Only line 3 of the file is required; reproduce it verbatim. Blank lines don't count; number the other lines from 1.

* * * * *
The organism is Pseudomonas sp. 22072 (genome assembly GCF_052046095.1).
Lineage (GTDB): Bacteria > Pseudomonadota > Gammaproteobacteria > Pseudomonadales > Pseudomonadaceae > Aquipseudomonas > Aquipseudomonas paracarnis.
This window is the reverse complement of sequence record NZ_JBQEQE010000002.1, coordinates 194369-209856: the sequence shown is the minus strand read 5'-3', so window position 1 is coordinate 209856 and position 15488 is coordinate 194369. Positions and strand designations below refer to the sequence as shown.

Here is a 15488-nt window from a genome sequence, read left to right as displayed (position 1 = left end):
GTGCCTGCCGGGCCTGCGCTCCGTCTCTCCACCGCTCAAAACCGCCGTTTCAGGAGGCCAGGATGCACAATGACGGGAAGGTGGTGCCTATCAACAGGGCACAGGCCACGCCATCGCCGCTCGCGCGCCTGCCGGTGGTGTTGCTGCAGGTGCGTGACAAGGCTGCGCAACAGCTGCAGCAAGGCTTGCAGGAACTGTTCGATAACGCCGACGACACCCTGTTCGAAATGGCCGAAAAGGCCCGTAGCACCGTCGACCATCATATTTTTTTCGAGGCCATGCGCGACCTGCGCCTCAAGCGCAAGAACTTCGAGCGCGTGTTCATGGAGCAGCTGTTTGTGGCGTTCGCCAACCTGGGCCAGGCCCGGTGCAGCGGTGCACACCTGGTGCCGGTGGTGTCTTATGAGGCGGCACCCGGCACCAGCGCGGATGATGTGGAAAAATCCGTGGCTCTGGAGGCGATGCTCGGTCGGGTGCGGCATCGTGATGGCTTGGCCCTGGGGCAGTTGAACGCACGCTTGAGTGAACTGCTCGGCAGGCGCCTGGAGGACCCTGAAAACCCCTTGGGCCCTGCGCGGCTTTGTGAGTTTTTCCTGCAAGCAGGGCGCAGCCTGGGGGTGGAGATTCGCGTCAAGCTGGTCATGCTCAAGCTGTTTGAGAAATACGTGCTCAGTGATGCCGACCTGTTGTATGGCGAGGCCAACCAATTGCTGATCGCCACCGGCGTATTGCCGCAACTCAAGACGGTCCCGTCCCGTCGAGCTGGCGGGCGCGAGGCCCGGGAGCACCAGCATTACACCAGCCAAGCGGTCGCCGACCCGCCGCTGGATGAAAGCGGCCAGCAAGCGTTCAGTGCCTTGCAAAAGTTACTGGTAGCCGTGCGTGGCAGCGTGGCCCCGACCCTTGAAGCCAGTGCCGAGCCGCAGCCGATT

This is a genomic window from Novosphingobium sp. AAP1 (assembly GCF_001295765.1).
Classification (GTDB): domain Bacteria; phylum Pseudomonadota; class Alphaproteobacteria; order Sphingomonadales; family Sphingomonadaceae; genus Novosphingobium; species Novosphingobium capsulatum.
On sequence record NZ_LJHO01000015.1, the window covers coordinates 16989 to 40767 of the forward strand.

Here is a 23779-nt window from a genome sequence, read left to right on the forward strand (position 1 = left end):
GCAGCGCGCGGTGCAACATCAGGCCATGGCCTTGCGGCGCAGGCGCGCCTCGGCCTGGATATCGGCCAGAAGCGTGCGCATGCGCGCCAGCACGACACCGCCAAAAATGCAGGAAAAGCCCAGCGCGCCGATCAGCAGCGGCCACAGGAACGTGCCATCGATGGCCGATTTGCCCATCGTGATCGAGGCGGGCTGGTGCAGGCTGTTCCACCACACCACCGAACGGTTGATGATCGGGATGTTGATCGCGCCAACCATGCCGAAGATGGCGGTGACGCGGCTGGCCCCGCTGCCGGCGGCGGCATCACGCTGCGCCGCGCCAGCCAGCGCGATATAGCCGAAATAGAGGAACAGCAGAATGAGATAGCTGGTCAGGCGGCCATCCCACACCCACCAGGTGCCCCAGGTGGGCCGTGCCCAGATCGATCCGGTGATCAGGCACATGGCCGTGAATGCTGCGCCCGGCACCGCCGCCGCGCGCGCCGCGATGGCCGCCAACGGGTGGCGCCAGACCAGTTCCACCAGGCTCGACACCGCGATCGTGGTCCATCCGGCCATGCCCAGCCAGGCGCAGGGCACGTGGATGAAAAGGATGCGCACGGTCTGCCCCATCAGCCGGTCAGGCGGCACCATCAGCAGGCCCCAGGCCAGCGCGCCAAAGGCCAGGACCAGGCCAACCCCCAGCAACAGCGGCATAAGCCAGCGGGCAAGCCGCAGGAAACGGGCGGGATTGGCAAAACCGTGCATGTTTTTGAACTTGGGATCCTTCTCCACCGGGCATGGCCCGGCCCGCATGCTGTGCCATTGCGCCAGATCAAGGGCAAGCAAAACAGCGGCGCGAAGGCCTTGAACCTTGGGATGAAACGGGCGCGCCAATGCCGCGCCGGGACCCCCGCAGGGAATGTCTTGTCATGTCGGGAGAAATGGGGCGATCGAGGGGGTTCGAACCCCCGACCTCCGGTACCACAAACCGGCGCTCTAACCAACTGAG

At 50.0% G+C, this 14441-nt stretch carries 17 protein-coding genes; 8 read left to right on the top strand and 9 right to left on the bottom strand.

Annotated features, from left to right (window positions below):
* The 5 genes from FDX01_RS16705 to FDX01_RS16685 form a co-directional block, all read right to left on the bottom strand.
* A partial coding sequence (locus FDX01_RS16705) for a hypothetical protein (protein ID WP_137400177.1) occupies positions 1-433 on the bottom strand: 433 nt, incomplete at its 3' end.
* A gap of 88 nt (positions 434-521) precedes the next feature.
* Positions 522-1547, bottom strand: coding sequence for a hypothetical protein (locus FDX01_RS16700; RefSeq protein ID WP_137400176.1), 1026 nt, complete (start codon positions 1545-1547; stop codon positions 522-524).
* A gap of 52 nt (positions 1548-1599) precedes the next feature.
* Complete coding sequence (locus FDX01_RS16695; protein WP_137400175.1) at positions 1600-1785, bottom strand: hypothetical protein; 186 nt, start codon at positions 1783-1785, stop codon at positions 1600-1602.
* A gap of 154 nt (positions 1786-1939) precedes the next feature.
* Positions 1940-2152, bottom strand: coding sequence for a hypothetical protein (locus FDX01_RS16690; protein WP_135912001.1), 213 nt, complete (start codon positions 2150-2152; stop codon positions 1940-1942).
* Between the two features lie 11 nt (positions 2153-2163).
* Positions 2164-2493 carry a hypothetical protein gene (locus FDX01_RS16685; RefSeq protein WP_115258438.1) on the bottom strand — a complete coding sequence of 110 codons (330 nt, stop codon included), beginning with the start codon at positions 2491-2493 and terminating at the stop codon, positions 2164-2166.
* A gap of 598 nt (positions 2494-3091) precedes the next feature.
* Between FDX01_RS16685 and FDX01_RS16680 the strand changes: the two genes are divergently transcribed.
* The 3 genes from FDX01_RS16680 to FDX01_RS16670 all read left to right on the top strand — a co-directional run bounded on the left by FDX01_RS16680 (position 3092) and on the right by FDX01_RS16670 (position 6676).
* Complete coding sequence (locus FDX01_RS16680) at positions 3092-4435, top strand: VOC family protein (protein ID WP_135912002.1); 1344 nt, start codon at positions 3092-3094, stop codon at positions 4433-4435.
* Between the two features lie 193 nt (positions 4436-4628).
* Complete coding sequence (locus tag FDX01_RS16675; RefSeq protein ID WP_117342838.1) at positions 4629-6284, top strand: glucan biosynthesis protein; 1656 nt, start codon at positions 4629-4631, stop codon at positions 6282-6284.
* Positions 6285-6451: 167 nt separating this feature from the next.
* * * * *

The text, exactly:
This window is the reverse complement of sequence record NZ_JBQEQE010000002.1, coordinates 194369-209856: the sequence shown is the minus strand read 5'-3', so window position 1 is coordinate 209856 and position 15488 is coordinate 194369. Positions and strand designations below refer to the sequence as shown.